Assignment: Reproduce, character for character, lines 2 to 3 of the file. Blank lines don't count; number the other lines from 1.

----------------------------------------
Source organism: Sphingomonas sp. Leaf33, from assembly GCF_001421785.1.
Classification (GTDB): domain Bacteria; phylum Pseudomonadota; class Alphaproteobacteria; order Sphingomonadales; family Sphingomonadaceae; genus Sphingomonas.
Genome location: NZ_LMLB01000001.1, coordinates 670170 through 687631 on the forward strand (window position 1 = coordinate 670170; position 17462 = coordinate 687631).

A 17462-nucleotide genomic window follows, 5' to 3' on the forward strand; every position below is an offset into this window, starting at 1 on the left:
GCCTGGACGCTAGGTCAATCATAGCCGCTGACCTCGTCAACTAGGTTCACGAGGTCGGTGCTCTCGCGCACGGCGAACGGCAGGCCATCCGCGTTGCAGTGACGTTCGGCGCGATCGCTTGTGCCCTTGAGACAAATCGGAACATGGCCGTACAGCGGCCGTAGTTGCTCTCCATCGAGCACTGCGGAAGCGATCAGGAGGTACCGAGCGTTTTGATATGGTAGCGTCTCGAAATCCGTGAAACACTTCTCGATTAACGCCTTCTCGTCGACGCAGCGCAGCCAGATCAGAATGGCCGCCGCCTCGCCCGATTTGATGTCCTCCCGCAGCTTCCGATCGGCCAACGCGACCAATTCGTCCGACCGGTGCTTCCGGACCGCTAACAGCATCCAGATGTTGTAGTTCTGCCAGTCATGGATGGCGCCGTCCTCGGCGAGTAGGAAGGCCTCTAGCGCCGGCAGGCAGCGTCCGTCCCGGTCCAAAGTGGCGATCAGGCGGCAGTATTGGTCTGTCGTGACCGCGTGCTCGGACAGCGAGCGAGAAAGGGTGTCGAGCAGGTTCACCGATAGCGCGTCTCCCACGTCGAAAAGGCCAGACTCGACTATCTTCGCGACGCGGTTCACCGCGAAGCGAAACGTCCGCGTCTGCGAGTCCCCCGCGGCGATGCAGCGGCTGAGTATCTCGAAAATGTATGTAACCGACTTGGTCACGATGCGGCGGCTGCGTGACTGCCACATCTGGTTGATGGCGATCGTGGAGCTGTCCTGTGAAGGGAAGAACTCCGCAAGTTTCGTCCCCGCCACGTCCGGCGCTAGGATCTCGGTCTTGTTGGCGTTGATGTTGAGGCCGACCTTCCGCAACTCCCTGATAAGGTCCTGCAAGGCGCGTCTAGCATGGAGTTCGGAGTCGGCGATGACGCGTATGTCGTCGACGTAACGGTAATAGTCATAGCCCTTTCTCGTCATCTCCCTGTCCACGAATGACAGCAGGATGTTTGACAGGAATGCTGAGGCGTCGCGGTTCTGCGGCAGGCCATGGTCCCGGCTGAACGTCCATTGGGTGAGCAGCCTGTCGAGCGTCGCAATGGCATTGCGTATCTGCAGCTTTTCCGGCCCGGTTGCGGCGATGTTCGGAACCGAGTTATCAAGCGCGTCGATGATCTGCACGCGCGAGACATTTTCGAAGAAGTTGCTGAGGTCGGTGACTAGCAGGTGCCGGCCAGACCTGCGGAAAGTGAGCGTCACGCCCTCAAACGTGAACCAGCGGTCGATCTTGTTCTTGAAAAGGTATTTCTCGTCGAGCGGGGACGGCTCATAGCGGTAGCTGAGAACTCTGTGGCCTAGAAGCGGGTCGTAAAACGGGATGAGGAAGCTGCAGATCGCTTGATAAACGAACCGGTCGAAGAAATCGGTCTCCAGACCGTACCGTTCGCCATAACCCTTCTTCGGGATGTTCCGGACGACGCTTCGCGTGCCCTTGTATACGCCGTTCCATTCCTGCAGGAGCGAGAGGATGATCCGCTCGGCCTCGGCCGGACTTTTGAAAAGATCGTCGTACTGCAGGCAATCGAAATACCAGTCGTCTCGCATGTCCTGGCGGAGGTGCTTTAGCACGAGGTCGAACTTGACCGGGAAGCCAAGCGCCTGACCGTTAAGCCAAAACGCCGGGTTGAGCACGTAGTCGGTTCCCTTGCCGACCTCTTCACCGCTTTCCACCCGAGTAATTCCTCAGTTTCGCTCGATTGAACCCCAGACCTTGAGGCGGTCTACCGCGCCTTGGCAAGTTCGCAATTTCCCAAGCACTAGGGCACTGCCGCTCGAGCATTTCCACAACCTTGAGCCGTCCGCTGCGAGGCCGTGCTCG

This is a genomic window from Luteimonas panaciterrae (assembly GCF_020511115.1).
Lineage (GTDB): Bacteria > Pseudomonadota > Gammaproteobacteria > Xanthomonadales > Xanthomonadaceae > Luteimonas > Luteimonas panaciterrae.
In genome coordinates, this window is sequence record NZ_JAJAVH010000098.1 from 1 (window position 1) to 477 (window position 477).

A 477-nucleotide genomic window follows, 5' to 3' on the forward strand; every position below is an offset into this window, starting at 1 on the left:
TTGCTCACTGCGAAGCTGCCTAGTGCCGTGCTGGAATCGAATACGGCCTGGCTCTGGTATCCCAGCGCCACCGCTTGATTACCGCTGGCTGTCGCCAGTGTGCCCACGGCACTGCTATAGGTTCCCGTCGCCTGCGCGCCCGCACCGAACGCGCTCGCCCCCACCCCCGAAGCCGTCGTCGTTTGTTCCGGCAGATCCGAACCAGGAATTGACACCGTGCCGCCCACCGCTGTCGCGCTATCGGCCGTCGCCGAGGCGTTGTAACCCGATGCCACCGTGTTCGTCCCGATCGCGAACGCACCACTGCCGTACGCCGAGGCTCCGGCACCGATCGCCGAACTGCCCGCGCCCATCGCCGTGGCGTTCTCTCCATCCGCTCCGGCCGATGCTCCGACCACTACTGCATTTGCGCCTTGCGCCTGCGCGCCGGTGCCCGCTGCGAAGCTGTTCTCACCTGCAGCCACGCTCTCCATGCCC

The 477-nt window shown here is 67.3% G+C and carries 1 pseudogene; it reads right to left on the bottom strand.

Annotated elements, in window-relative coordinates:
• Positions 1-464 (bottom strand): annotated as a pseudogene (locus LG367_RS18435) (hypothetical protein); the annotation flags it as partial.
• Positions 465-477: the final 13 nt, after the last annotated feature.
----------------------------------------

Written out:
Classification (GTDB): domain Bacteria; phylum Pseudomonadota; class Alphaproteobacteria; order Sphingomonadales; family Sphingomonadaceae; genus Sphingomonas.
Genome location: NZ_LMLB01000001.1, coordinates 670170 through 687631 on the forward strand (window position 1 = coordinate 670170; position 17462 = coordinate 687631).